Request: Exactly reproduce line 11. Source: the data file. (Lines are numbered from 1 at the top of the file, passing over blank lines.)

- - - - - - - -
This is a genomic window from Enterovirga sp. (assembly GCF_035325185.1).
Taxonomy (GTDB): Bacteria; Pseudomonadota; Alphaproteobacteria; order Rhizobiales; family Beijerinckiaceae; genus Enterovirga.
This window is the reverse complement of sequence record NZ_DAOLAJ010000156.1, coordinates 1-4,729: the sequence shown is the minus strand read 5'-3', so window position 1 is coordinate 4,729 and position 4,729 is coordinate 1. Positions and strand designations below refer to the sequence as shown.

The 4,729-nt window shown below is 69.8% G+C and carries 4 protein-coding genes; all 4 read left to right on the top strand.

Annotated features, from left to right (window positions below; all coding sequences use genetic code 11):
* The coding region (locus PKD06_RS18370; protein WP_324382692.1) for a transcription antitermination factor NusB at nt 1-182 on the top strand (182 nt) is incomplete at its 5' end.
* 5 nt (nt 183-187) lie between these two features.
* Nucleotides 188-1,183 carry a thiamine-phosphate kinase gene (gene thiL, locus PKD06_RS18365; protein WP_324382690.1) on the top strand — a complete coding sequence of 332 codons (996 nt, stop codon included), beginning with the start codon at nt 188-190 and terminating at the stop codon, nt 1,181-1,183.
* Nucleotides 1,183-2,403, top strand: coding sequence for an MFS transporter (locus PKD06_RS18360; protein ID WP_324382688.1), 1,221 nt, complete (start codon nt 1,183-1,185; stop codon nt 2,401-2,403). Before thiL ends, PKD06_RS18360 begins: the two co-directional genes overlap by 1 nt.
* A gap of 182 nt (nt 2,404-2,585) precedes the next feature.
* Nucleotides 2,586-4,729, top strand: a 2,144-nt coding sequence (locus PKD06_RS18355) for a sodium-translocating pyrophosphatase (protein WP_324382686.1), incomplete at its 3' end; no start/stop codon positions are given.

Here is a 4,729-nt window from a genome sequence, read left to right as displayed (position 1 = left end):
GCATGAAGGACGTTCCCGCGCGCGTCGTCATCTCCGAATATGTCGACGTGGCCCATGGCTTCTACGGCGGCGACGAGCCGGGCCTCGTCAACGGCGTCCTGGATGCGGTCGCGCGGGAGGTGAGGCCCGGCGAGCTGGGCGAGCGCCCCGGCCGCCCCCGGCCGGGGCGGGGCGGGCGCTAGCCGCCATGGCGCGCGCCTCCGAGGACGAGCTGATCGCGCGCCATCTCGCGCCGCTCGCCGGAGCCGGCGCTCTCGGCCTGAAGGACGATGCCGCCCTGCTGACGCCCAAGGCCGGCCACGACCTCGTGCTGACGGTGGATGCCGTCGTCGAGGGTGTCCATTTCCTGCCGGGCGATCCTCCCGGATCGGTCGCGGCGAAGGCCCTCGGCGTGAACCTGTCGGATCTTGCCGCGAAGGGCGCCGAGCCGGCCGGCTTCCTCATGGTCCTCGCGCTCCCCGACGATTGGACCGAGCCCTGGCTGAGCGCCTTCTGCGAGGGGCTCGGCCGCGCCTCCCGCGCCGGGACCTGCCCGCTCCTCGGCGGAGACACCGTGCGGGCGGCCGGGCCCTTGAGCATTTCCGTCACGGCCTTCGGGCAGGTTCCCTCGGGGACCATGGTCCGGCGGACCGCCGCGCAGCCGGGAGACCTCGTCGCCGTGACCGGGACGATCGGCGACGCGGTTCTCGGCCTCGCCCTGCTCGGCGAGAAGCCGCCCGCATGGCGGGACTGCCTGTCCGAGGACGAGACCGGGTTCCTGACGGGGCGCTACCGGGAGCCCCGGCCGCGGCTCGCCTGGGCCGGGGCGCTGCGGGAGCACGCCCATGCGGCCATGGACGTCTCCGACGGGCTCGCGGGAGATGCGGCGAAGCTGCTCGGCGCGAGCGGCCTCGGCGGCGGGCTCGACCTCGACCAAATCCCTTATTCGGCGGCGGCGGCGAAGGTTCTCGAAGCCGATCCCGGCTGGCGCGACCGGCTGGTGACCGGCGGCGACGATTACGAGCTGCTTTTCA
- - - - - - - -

* Nucleotides 2,586-4,729, top strand: a 2,144-nt coding sequence (locus PKD06_RS18355) for a sodium-translocating pyrophosphatase (protein WP_324382686.1), incomplete at its 3' end; no start/stop codon positions are given.